Modern customers have a very different relationship with their favorite brands than we’ve seen in the past. These relationships are much more social in nature and usually allow customers to interact with the company across many touch points through multiple channels, sometimes even simultaneously.1 However, in this process, many firms have adopted technology that has integrated various business functions that used to operate independently of one another. This has resulted in challenges for companies who wish to manage the experience and journey of each customer.2
To do this successfully, the full scope and importance of the customer experience must be understood. Businesses must consistently provide outstanding customer experiences to remain competitive. Companies that do so can expect to see a growth in revenue of 17% on average.3 More importantly, 86% of buyers are willing to pay more if they can also be sure of a great customer experience4 and it is also anticipated that by 2020, customer experience will be considered more important than price and product as the key brand differentiator.5 With this in mind, there are several key strategies you can implement that will help to improve your ability to deliver a stellar customer experience.
Know your customer
Knowing your customer is contingent upon developing a 360° view of their expectations. Part of this process is capturing the voice of your customer, which is the process of defining your customer's expectations, preferences, and comments about specific products and services. Using additional information that may come from customer data platforms (CDPs), big data, analytics, or through other resources can also help to fill in the missing pieces to create a holistic view of who your customer is and how to best target that customer based on individual needs, resources, and interests.
Despite the effectiveness of this approach, fewer than 10% of companies have a 360° customer view and only 5% use this view to grow their business.6 Those that do use this strategy effectively are generally rewarded for their efforts. One company that does this incredibly well is Netflix. They have been able to harness and leverage their technology to analyze the preferences of their customers and generate hyper-personalized recommendations.7 They have also worked to maintain a price point that is in line with what their customers are willing to pay. This success is reflected in their 34% revenue growth. The company also saw its stock increase by nearly 50% in 2017.8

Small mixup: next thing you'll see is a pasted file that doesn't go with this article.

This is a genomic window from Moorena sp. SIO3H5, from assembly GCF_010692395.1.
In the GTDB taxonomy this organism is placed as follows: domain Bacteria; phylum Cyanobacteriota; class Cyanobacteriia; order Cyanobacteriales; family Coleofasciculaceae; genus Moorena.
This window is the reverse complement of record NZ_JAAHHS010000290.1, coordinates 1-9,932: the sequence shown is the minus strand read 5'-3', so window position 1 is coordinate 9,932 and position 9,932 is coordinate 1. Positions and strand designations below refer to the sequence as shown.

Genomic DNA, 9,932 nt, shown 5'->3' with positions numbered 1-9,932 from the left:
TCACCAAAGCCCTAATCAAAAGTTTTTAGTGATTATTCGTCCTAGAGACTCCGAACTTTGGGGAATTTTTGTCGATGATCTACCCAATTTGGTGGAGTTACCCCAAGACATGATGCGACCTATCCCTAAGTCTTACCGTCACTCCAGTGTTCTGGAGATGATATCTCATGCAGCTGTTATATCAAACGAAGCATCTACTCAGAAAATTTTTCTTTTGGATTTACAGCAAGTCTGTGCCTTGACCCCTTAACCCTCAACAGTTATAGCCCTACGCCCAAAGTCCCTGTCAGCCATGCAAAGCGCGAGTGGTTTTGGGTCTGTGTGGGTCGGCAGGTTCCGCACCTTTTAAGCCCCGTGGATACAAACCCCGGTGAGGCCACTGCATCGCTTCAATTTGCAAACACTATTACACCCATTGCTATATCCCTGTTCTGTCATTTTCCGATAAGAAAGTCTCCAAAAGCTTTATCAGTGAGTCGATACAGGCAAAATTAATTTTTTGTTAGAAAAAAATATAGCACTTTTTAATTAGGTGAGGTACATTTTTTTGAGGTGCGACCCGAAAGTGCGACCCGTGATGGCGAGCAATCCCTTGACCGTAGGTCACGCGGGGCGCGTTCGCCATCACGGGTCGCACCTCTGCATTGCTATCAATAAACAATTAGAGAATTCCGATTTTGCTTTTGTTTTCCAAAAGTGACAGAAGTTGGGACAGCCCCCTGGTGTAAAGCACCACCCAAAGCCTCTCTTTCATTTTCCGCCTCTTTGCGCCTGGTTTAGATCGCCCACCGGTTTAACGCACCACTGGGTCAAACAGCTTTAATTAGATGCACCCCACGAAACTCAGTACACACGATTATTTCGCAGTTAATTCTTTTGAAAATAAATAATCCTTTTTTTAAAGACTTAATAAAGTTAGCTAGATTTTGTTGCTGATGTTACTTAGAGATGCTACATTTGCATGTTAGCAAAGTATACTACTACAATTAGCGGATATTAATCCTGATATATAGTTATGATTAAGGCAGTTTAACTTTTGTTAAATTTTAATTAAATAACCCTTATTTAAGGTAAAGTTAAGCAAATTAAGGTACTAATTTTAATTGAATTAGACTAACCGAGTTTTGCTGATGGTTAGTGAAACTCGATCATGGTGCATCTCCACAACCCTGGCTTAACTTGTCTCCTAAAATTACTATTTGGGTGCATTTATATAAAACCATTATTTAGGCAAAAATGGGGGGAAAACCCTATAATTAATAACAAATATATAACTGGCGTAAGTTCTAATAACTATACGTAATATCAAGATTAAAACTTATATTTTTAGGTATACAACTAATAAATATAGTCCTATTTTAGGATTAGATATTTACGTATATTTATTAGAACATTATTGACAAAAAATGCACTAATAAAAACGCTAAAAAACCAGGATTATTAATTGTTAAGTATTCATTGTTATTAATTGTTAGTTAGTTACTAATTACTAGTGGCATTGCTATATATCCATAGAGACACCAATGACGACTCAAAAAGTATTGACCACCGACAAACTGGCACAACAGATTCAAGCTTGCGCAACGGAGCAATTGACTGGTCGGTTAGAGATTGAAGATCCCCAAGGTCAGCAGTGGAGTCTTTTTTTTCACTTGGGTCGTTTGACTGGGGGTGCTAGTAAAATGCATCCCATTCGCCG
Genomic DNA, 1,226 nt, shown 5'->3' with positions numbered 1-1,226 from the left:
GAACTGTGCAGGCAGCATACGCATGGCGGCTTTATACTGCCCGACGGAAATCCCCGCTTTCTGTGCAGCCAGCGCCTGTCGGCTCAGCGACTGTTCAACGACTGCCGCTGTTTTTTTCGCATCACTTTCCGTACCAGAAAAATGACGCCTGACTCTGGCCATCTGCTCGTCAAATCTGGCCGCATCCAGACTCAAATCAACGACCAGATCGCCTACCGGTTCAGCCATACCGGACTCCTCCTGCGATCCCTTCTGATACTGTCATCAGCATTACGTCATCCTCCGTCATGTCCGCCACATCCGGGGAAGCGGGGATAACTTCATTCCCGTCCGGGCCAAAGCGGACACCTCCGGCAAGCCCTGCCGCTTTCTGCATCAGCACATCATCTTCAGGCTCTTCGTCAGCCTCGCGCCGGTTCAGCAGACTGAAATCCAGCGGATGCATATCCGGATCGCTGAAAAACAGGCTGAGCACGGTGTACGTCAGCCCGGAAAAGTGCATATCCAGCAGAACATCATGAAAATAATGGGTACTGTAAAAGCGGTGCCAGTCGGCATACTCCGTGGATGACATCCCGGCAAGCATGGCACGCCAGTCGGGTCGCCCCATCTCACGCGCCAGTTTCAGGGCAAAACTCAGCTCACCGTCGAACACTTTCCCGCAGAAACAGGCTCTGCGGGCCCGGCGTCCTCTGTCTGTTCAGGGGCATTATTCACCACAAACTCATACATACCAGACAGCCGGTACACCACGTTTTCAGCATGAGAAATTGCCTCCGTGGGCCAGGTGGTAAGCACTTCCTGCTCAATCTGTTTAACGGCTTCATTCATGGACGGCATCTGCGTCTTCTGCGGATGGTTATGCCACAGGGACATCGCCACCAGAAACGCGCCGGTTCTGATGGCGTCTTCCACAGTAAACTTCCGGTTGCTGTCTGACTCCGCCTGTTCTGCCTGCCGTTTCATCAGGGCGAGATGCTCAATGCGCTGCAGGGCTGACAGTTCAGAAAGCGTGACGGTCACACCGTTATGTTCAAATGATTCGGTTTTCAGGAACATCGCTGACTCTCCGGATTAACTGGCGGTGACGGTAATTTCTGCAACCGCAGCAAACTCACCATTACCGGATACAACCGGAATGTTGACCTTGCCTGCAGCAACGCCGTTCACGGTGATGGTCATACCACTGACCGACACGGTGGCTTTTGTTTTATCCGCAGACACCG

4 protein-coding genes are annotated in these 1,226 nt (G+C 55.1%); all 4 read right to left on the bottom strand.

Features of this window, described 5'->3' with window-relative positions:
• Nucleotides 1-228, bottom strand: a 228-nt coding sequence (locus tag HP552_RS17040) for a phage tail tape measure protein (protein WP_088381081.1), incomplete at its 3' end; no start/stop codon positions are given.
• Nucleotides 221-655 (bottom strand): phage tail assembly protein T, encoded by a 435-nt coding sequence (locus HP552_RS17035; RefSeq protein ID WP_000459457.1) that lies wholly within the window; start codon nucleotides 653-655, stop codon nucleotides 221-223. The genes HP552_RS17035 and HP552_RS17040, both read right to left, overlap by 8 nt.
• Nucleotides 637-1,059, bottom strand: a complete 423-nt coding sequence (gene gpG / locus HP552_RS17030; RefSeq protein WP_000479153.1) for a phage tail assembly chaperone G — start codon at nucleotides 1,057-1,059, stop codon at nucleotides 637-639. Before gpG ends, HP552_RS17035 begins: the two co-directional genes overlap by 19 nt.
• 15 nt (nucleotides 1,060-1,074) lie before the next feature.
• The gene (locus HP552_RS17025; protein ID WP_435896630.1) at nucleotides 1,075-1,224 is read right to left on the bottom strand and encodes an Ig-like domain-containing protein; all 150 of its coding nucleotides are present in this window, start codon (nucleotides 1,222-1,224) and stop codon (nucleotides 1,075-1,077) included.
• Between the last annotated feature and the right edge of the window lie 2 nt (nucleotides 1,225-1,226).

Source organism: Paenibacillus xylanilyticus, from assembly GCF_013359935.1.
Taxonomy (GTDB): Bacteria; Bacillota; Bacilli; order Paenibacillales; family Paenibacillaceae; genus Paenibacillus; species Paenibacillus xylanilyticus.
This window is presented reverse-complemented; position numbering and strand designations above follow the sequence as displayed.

Timing is everything
Part of knowing your customer is also knowing when they need you; this is especially true in the age of instant gratification. The average customer today is bombarded with an astounding amount of marketing messages. However, if you are able to provide a relevant message at the right moment, it can cut through all of the other noise. Amazon is phenomenal at integrating moment marketing. Essentially, when you browse for items on their site, they are able to suggest similar items (based upon your preferences combined with other users' preferences when they hold similar interests). In this regard, the company has shown that customers don't hate all ads; they just don't want to see ones that aren't relevant to them.9
Novelty is necessity
Technology is rapidly evolving, and several companies have already demonstrated that they clearly understand how to leverage these technologies in a way that creates novelty and allows them to offer something that their competitors are incapable of delivering. IKEA partnered with Apple to develop an augmented reality app that allows users to "see" what different furniture pieces look like in their own spaces. In doing so, they exceeded the expectations of most of their customers. They felt as if the retailer had succeeded in bringing an IKEA store directly into their own home, something that will give them an edge over their competitors.